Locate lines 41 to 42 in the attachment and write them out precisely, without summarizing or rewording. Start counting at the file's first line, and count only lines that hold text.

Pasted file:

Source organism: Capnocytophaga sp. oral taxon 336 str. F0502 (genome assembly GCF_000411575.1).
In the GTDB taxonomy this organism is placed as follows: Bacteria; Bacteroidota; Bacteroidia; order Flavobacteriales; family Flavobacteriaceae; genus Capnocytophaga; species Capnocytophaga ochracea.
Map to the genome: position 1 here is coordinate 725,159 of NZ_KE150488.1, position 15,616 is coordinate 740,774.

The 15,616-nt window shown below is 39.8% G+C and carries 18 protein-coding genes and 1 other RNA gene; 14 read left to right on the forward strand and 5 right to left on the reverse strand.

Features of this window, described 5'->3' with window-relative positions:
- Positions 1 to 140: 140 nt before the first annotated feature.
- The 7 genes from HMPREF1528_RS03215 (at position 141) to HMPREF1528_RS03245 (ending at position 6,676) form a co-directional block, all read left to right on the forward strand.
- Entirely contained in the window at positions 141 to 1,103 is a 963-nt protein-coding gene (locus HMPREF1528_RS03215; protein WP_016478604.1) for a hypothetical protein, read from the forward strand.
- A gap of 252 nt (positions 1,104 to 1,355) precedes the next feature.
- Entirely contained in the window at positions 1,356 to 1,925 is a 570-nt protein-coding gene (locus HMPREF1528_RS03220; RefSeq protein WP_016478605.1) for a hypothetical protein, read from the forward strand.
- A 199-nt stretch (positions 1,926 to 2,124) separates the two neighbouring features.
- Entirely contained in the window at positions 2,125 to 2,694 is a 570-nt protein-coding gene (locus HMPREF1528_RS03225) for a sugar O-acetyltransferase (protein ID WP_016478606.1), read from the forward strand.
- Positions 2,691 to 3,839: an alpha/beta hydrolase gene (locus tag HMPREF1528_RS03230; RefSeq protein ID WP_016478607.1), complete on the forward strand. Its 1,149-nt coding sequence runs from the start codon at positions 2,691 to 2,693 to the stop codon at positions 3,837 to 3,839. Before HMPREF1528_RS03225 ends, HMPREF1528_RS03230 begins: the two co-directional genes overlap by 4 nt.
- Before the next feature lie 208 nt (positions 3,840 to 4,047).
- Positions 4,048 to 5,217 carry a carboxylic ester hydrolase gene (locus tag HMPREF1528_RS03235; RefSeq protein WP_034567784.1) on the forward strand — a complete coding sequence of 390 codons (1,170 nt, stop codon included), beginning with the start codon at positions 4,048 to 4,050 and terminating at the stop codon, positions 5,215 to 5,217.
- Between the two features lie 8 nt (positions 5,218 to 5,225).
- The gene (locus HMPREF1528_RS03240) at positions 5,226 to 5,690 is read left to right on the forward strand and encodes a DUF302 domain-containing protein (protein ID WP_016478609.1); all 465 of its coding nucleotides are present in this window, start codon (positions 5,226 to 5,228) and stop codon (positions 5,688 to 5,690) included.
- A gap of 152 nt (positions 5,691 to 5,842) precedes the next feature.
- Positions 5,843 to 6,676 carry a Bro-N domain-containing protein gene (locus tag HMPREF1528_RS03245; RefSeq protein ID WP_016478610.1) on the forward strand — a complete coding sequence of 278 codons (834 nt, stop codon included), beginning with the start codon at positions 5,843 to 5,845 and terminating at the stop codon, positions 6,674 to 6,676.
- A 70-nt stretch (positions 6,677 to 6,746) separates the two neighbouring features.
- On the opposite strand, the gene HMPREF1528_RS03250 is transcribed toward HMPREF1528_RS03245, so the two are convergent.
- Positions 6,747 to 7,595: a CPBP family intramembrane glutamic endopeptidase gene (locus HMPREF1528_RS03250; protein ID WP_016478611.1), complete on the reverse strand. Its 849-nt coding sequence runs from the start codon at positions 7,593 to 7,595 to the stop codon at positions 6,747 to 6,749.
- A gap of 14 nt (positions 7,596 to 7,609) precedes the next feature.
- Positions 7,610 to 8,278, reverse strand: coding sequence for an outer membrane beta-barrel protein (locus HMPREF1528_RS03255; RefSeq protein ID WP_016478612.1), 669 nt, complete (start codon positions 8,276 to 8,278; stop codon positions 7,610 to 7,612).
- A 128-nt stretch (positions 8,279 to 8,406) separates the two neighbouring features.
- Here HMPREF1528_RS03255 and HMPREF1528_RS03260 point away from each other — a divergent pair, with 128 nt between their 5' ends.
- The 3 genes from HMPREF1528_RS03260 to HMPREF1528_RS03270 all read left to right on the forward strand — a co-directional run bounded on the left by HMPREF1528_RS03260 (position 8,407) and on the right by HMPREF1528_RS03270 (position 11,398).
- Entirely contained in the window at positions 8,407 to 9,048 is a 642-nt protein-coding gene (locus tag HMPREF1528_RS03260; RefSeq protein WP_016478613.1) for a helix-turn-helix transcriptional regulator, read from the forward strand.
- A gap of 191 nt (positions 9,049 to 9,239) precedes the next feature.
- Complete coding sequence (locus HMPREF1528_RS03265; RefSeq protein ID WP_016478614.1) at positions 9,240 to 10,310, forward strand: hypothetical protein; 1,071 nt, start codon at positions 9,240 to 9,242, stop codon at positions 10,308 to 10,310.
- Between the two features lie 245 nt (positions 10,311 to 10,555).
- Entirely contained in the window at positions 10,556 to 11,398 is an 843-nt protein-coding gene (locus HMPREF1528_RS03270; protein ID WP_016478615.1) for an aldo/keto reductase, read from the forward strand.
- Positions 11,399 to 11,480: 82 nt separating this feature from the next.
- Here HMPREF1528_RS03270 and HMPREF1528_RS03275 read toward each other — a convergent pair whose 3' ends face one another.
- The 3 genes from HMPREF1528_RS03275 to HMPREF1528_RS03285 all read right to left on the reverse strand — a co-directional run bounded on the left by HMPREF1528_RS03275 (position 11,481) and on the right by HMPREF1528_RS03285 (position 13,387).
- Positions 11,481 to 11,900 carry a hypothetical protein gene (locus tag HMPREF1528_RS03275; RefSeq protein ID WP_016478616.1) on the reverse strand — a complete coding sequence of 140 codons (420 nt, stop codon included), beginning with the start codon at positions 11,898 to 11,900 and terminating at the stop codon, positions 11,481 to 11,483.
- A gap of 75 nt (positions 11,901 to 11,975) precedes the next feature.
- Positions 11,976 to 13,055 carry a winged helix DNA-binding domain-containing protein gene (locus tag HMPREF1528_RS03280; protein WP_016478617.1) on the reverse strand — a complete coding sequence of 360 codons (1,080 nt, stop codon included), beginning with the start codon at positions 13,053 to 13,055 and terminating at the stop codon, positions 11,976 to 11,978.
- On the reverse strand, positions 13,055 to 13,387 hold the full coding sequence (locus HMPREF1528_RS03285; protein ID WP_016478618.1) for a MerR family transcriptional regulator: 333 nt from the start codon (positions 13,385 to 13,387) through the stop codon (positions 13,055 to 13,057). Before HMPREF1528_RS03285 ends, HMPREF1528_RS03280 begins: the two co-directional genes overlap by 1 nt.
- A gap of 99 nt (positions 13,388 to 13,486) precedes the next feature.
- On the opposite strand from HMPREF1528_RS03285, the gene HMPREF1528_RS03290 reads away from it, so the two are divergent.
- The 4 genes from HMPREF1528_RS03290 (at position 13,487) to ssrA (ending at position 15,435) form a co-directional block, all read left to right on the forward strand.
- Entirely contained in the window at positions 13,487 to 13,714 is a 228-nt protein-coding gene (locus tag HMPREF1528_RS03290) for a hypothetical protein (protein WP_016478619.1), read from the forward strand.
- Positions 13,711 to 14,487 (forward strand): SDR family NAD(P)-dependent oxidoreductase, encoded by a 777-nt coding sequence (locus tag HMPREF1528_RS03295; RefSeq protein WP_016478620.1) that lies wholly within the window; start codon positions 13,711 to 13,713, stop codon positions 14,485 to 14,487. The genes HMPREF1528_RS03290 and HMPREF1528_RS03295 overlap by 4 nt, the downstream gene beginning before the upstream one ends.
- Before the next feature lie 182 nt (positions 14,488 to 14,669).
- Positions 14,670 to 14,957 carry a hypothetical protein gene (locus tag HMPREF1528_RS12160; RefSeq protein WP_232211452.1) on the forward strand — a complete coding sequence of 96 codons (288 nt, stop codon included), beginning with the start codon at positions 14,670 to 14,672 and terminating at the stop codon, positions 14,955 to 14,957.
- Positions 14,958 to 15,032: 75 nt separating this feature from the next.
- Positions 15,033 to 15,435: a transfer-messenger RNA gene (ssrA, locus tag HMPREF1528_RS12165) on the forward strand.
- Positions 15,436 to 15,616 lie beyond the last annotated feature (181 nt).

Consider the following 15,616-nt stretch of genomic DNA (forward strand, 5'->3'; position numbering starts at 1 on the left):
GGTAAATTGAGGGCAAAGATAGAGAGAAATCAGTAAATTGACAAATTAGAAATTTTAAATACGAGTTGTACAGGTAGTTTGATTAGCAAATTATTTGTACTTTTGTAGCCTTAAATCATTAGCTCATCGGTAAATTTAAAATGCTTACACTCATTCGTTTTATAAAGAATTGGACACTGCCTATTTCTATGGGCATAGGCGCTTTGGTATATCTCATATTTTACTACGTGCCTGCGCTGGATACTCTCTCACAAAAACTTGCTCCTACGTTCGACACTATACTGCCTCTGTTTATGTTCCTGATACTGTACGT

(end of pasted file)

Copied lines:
- On the opposite strand from HMPREF1528_RS03285, the gene HMPREF1528_RS03290 reads away from it, so the two are divergent.
- The 4 genes from HMPREF1528_RS03290 (at position 13,487) to ssrA (ending at position 15,435) form a co-directional block, all read left to right on the forward strand.